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Trusts to be held to account for nurse training funds


Trusts and other NHS providers will be held much more heavily to account for their investment in the training of nurses and other health professionals, the government has announced.

The government said education and training funds should be “protected” and organisations will be “held to account for using it for the education and training of the NHS workforce”.

Today’s announcement was included in the government’s full response to a report published last week by the NHS Future Forum – a group of 40 clinicians set up to advise on changes to the controversial health reforms. It follows an initial, short response to the forum released last week.

The forum had raised concerns over the government’s plans to change education and training funding, as well as highlighting the current “unacceptable” variability in standards of continuing professional development for nurses and other staff.

The government response document says a national education and training outcomes framework will be created, setting out expectations on trust and other NHS providers.  

The government will “also emphasise the importance of the right investment in education and training to ensure we can develop the right values, behaviours and team-working to provide person-centred care,” the response states.

Responsibilities for training will be passed from strategic health authorities to trusts in a more phased way than previously set out by the government.

For example, the document says providers’ “local skills networks” – now referred to as “provider-led partnerships” – will have to demonstrate their capabilities through a “rigorous authorisation process”.

The document confirms that the new system of training will not be fully functional until 2013, the new extended date for the abolition of SHAs announced last week in the government’s initial response to the forum.

SHAs will support the development of provider-led partnerships alongside Health Education England – the body being established to oversee the new system. However, HEE will develop and administer the authorisation process.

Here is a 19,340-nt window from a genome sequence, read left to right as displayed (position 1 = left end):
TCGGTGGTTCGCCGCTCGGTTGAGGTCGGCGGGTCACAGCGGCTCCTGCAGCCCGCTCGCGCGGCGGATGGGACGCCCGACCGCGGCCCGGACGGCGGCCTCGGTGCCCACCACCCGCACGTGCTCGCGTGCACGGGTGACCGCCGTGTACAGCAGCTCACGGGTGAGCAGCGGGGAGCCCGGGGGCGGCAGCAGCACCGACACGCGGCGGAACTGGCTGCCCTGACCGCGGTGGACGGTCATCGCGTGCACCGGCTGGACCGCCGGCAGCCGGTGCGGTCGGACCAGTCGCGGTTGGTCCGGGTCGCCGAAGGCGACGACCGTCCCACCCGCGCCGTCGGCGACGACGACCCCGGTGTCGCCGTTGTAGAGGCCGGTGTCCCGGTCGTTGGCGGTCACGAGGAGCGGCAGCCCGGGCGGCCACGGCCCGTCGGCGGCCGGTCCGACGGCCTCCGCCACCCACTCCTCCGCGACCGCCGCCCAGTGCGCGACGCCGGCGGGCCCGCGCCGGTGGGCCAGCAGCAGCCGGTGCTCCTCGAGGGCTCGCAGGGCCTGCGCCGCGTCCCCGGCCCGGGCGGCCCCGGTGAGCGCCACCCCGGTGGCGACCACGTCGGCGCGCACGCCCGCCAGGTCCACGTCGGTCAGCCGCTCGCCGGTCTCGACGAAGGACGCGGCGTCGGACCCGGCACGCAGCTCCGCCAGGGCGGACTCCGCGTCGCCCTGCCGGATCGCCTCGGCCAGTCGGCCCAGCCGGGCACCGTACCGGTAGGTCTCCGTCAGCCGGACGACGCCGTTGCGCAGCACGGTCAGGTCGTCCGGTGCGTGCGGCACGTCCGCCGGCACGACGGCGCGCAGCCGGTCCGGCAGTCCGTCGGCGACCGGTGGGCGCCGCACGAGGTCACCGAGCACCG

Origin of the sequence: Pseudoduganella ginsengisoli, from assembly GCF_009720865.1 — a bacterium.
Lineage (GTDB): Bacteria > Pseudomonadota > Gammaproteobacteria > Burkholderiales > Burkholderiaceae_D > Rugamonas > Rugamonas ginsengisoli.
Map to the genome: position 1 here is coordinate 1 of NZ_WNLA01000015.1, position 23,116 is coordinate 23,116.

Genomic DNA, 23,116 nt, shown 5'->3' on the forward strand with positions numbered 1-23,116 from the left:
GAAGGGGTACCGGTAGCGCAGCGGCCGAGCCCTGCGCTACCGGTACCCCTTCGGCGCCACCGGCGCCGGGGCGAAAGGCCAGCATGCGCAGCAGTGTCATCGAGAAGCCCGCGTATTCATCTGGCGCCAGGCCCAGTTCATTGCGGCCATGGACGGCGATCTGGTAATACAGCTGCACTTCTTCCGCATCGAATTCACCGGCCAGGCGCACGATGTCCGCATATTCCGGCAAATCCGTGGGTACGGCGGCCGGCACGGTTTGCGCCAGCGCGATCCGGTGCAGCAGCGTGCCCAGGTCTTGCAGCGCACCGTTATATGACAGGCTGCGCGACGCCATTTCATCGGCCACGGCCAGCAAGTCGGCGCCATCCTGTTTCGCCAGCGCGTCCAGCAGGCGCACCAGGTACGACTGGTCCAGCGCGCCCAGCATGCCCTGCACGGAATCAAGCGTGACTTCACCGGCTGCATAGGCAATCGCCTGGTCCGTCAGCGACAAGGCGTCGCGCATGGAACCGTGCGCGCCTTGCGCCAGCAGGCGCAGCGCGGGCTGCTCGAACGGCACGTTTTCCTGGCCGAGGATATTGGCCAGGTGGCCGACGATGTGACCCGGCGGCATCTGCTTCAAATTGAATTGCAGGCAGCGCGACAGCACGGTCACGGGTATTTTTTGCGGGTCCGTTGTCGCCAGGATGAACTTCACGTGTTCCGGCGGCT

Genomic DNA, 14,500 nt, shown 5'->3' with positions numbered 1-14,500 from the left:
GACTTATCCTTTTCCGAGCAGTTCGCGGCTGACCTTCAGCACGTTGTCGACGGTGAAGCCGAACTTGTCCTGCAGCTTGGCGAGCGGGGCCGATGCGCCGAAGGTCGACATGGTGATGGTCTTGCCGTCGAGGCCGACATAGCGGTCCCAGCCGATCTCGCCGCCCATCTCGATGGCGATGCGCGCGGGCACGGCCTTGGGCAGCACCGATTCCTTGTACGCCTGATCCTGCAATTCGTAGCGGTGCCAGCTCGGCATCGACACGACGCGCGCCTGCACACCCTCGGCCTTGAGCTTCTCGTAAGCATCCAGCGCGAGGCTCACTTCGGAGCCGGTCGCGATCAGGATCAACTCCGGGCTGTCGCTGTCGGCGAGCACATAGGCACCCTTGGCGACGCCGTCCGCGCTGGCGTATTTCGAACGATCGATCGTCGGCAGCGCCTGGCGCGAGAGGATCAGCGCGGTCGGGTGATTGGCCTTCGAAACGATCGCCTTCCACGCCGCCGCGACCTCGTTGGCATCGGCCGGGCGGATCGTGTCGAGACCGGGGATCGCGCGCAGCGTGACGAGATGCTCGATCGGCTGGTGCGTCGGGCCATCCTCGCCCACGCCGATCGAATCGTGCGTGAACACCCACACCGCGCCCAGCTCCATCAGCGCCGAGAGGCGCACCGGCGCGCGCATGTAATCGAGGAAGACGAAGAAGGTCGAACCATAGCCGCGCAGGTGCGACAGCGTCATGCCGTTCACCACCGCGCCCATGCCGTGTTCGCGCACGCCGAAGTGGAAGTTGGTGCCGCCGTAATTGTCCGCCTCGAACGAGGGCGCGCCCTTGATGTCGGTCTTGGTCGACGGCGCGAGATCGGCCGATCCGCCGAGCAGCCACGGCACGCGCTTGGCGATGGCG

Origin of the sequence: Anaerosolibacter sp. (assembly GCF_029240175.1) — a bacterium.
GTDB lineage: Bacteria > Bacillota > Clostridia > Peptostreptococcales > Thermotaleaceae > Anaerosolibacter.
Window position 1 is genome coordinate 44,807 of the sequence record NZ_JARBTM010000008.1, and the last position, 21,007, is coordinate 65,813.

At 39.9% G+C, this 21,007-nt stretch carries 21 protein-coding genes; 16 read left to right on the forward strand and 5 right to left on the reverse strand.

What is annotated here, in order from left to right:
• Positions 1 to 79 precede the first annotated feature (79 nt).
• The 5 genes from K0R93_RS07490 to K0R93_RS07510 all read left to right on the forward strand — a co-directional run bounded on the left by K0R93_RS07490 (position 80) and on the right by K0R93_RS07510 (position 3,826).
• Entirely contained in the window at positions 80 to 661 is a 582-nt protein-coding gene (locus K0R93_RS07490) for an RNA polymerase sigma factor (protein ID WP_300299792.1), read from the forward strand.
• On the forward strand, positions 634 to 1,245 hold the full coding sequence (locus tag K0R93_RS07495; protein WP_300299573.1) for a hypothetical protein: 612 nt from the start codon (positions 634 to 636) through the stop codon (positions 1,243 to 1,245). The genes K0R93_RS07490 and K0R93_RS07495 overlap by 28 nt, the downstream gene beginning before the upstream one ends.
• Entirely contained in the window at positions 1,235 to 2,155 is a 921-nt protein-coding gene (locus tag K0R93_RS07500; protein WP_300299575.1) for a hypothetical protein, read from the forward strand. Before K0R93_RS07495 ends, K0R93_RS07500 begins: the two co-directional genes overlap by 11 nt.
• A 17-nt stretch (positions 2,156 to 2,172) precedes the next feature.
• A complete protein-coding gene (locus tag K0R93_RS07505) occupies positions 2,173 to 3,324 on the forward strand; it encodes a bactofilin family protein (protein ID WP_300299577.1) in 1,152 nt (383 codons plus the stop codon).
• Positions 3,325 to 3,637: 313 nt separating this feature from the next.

The Department of Health has previously proposed that HEE would be set up in shadow form in 2011, before launching in April 2012. Today’s document says the government will “ensure that HEE is in place quickly”, although no further timings are provided.

Further details will be published in the autumn.


Readers' comments (5)

  • Good. Hope this is not just words and translates into direct action, legal if necessary, if trusts do not hold up to their end of the CPD bargain.

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  • this article raises important issues which hopefully will rapidly address the inconsistencies in nurse training and CPD as well as involvement of the trusts. This will force the latter to take greater responsibility for their nursing teams and their professional and employment needs. However, the government appear to be giving with one hand and taking with the other whilst still failing to provide adequate professional staffing to ensure safety and quality of care for the patients, adequate conditions of employment and adequate and appropriate management and administrative practices to support the professions.

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  • May be too late. They appear to be saying the right things but nurse education posts are being cut by trusts who are "reconfiguring".

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  • Frequently at our trust we are told there is a "freeze" on training courses and study leave to save money, this happens at least once a year and usually lasts 2 - 3 months.

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  • NHS library & information services are under threat - these are too often seen as soft targets by the bureaucrats. So any commitment to funding education and training needs to include commitment to a proper funding of the appropriate learning resources and information support and knowledge base for the whole organisation.

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